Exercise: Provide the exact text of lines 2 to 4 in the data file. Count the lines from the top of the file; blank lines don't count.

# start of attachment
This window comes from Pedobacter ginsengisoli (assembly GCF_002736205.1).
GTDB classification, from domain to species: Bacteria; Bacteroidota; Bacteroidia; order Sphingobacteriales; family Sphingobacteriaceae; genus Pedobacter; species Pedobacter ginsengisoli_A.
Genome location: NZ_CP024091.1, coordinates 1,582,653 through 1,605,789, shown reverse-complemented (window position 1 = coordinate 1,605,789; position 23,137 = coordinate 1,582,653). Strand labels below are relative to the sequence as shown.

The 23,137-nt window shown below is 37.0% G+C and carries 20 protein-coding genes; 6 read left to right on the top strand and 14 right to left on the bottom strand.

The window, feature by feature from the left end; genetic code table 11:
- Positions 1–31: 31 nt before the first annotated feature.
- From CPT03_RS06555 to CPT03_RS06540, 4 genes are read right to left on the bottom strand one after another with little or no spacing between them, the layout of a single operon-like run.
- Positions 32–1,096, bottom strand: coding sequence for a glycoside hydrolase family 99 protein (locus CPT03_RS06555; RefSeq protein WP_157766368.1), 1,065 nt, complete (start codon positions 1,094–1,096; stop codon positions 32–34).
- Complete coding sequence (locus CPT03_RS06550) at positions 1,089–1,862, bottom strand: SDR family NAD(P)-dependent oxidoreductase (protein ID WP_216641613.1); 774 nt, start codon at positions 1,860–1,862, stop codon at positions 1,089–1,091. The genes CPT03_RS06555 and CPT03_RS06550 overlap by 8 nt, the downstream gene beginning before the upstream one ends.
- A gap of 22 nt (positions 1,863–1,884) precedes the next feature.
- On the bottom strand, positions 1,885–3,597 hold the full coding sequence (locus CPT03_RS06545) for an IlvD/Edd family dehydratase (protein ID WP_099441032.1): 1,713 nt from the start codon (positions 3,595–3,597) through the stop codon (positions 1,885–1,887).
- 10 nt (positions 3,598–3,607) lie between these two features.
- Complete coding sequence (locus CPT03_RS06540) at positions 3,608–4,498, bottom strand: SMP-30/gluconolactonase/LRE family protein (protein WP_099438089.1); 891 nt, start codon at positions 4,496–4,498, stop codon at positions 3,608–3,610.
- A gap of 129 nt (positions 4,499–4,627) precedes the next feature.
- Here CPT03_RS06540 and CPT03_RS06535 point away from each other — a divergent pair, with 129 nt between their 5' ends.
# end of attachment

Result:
GTDB classification, from domain to species: Bacteria; Bacteroidota; Bacteroidia; order Sphingobacteriales; family Sphingobacteriaceae; genus Pedobacter; species Pedobacter ginsengisoli_A.
Genome location: NZ_CP024091.1, coordinates 1,582,653 through 1,605,789, shown reverse-complemented (window position 1 = coordinate 1,605,789; position 23,137 = coordinate 1,582,653). Strand labels below are relative to the sequence as shown.

The 23,137-nt window shown below is 37.0% G+C and carries 20 protein-coding genes; 6 read left to right on the top strand and 14 right to left on the bottom strand.